– I try to have as little stuff with me as I possibly can. Mobile, keys, wallet. If it’s hot, a bottle of water. Sometimes I take my camera. I can’t be bothered with umbrellas (generally in life). If I’m going to be doing hard-core people-watching, a book makes for a nice camouflage.
– Always sunscreen. Always, always. City favourites at the moment: Tatcha “Silken” with SPF35, de Mamiel “Daily Hydrating Nectar” with SPF30 and Drunk Elephant “Umbra Tinte Physical Daily Defense” with SPF30. I will go for higher SPF in the summer.
– Shoes. No heels, no ballerinas. Asphalt is tough on your feet. Have proper footwear.
New York belongs to me as much as it belongs to them: but no more so. We are all here on the Fifth Avenue for the same reason and virtue of the same right. We have all been walking the streets of world capitals forever: actors, clerks, criminals; dissidents, runaways, illegals; Nebraska gays, Polish intellectuals, women on the edge of time. Half of these people will be lost to glitter and crime - disappearing into Wall Street, hiding out in Queens - but half of them will become me: a walker in the city; here to feed the never-ending stream of the never-ending crowd that is certainly imprinting on someone's creativity.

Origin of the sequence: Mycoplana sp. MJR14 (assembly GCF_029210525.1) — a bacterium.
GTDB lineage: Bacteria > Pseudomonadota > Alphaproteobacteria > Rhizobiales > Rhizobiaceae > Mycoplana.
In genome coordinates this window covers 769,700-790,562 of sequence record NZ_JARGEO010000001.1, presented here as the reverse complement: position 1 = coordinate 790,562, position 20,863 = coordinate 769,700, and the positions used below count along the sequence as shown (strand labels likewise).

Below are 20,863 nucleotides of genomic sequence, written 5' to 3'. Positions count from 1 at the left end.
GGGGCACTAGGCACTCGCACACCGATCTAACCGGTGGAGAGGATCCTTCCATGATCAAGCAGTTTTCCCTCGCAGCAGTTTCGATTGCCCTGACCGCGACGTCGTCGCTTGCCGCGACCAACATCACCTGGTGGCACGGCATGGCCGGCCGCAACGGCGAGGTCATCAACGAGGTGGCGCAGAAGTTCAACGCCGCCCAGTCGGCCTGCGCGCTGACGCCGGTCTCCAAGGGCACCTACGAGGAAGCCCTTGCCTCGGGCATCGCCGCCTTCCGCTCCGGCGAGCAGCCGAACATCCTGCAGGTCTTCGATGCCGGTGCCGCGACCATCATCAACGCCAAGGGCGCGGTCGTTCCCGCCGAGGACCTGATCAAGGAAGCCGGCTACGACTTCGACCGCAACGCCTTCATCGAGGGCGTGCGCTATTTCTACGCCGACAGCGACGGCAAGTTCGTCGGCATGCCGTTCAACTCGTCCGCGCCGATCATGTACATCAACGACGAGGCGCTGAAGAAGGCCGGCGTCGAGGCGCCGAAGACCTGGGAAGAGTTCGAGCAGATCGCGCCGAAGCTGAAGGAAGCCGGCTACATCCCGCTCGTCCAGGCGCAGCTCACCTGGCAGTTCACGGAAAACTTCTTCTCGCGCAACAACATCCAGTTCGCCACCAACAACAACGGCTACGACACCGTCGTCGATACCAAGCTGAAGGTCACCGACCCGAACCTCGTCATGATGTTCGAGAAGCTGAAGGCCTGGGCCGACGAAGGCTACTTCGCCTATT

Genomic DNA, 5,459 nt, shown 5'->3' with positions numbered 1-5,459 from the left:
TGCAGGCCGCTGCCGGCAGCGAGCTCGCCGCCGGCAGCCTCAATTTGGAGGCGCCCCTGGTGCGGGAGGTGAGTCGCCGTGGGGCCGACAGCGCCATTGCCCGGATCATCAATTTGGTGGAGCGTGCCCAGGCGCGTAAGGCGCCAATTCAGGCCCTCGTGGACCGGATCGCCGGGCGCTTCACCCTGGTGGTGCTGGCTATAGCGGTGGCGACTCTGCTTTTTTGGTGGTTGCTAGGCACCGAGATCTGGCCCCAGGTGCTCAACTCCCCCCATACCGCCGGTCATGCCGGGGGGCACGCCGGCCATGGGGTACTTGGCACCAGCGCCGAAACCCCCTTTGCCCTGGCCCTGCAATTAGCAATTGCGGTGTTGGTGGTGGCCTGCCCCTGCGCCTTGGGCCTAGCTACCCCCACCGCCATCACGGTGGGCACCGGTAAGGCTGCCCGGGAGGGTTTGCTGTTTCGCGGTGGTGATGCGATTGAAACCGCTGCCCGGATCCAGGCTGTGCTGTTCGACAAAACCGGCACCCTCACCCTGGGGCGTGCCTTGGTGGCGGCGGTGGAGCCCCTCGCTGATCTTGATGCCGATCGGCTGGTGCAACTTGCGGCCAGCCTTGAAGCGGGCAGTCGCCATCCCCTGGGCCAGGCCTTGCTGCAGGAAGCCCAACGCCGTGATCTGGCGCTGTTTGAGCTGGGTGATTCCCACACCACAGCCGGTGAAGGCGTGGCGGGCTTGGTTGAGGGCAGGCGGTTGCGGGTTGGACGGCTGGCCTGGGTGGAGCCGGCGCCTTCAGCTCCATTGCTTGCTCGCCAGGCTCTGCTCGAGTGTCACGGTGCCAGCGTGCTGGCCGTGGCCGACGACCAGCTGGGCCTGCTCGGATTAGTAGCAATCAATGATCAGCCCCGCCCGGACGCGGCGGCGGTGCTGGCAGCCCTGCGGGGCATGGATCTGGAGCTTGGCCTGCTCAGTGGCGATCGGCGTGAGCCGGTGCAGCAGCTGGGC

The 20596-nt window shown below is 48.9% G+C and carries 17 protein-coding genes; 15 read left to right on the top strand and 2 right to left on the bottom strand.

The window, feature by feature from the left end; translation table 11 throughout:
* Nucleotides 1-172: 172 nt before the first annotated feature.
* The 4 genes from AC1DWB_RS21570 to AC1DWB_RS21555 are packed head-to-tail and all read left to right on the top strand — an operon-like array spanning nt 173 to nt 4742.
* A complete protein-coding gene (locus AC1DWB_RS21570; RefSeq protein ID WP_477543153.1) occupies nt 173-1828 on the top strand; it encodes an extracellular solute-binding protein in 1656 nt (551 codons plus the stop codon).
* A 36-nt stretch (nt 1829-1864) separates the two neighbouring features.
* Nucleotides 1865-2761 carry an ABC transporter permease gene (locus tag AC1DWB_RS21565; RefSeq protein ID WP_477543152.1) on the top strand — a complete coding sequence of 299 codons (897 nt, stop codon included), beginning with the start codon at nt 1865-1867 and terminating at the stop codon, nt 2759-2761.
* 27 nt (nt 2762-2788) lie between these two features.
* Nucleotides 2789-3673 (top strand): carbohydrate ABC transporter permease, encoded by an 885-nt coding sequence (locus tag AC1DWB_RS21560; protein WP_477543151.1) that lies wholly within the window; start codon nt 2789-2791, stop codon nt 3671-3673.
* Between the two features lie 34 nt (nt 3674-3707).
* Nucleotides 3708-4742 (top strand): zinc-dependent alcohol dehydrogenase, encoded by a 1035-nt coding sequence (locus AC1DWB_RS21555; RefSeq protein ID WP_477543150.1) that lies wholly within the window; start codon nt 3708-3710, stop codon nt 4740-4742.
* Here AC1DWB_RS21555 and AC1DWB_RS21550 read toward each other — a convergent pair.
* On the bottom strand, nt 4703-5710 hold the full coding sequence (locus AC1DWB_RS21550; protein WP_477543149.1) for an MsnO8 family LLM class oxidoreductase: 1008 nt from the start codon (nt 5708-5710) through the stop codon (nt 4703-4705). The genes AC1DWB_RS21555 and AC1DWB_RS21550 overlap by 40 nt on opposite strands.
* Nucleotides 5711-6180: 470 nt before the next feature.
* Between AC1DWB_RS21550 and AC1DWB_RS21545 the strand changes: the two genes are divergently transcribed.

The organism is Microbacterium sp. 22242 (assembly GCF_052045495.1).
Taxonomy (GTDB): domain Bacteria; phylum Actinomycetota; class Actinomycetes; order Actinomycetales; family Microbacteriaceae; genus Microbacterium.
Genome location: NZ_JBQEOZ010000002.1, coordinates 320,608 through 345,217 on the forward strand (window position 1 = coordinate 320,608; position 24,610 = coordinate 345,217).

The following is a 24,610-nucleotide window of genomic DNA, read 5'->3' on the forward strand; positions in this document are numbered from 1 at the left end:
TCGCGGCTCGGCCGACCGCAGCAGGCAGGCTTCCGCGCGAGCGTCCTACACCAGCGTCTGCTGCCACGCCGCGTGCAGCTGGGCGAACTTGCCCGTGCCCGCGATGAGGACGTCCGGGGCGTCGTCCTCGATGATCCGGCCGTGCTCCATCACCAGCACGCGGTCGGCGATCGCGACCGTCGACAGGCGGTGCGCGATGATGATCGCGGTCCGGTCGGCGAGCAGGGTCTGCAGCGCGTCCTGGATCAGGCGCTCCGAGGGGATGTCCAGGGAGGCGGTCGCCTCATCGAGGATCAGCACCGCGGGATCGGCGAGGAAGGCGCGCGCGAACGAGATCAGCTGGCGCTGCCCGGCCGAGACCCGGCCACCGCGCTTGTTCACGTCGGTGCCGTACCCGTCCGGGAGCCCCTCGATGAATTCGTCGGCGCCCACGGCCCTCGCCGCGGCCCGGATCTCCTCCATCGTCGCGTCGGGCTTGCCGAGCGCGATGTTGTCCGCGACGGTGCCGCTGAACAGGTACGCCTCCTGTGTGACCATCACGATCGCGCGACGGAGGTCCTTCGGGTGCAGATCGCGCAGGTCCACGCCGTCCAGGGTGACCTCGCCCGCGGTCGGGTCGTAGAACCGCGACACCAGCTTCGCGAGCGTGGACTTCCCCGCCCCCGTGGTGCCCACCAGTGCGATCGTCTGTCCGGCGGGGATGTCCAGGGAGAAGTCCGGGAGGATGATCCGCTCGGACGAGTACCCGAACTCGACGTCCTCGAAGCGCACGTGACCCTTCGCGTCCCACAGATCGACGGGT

Why do I walk? Because I want to explore places at my own pace. Because I want to see and do my own thing. To me it’s the only way to understand my surroundings. Some people do a bus/tram/metro –tour d’horizon in a new city to get an idea where everything is. I walk.
I also walk because I can, and because the joy of walking in the city belongs to me, too. Space is not neutral. Space is a feminist issue. As Lauren Elkin writes: The space we occupy – here, in the city, we city dwellers – is constantly remade and unmade, constructed and wondered at. A female flânerie not only changes the way we move through space, but intervenes in the organisation of space itself. We claim our right to disturb the peace, to observe (or not observe), to occupy (or not occupy) and to organise (or disorganise) space on our own terms.